According to results from a late-breaking session presented at the 2007 annual meeting of the American Society of Clinical Oncology (ASCO), the targeted agent Nexavar® (sorafenib) improves survival as initial therapy among patients with advanced hepatocellular carcinoma (HCC), a form of liver cancer.
The liver is the largest organ in the body and is responsible for over 500 functions. These include the secretion of glucose, proteins, vitamins, and fats; the production of bile; the processing of hemoglobin; and the detoxification of numerous substances.
Hepatocellular carcinoma is the most common type of liver cancer; it is named for the type of cell within the liver where the cancer originated. In advanced HCC cancer has spread from the liver to distant sites in the body.
Nexavar is an agent that is targeted against specific biological pathways that are believed to be associated with the growth and spread of cancer cells.
Researchers from the Americas, Europe, Australia, and New Zealand recently conducted a Phase III clinical trial (phase prior to FDA review) to evaluate Nexavar in the treatment of advanced HCC. This trial, referred to as the Sorafenib HCC Assessment Randomized Protocol (SHARP) Trial, included 602 patients who had not received prior systemic (full body) therapy. One group of patients was treated with Nexavar, and the other group (control group) received placebo (inactive substitute). The two groups were compared, and the following results were observed:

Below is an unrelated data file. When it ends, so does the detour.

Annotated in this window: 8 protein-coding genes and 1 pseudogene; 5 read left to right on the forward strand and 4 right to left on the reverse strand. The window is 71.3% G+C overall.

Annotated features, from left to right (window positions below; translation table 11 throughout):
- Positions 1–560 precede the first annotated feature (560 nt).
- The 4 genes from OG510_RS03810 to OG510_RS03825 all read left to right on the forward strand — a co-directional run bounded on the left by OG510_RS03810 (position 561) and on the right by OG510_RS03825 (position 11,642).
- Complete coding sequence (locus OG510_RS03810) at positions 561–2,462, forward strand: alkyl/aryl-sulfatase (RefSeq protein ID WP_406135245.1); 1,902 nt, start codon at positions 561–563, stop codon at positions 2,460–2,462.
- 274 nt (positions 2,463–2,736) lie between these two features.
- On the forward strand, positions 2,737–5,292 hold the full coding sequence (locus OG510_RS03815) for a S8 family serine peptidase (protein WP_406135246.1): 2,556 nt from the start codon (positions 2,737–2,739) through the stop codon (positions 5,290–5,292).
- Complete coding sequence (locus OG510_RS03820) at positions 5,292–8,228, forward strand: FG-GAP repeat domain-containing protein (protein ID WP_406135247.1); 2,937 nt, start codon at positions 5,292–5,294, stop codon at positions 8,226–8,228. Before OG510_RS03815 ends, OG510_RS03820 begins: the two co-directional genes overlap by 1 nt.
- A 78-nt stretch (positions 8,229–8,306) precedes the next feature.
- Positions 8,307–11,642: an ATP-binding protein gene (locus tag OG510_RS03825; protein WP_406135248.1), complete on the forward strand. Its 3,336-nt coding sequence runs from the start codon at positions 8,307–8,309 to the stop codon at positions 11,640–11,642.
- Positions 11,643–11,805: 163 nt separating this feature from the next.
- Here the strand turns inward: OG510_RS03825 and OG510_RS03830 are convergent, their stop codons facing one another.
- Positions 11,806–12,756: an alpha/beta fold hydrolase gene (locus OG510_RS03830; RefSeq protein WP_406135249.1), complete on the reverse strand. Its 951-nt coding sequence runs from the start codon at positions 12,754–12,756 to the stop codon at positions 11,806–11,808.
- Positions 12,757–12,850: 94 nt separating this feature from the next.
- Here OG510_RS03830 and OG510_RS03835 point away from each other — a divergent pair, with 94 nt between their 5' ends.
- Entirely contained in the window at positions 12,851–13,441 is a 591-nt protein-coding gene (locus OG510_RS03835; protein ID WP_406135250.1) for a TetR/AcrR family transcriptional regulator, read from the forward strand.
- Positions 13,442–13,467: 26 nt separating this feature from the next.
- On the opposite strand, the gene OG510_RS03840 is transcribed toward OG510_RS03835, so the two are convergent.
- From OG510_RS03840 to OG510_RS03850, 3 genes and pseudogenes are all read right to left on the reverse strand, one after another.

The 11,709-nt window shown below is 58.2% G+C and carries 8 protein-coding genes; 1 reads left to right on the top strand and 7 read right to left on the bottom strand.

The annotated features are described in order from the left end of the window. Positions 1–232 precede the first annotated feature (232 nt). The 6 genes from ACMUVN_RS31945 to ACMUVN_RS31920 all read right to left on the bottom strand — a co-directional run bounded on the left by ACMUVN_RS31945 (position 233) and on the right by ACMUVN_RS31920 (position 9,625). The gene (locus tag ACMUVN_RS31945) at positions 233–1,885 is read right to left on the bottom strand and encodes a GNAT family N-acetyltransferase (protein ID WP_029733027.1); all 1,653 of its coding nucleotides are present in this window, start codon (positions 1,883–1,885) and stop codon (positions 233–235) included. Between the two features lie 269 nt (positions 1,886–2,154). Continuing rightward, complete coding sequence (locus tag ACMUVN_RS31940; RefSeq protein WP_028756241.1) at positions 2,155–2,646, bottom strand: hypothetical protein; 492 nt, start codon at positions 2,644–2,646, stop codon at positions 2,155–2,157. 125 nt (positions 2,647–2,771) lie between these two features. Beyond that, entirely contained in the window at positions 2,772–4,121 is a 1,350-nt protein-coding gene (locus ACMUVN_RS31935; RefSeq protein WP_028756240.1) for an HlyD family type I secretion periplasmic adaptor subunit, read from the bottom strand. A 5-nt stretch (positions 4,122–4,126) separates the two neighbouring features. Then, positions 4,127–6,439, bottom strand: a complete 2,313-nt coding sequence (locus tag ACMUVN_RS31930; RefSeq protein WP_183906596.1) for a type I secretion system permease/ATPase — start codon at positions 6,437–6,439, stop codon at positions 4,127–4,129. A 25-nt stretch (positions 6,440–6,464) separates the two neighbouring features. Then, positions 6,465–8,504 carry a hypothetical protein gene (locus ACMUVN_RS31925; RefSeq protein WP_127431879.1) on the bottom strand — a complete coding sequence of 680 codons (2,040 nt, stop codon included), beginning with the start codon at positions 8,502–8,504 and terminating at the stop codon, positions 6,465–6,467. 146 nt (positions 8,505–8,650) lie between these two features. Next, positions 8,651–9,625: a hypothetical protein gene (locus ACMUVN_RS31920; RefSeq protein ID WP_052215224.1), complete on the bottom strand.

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• Median survival was 46.3 weeks in the group treated with Nexavar compared with 34.4 weeks in the control group.
• Median time to cancer progression was nearly doubled in the group treated with Nexavar (24 weeks) compared to the control group (12.3 weeks).
• Treatment with Nexavar resulted in an increase in severe diarrhea and skin reactions on the palms of the hands and soles of the feet. However, patients treated with Nexavar experienced less severe fatigue and bleeding than those in the control group.
The researchers concluded that Nexavar improves survival when used as initial therapy among patients with advanced HCC. This is the first agent to ever demonstrate a survival improvement in this disease.
Patients with HCC may wish to speak with their physician regarding the individual risks and benefits of participating in a clinical trial further evaluating Nexavar or other promising therapeutic agents.
Reference: Llovet J, et al. “Sorafenib improves survival in advanced Hepatocellular Carcinoma (HCC): Results of a Phase III randomized placebo-controlled trial (SHARP trial)”. Proceedings from the 2007 annual meeting of the American Society of Clinical Oncology. Late-breaking Abstract (LBA) #1.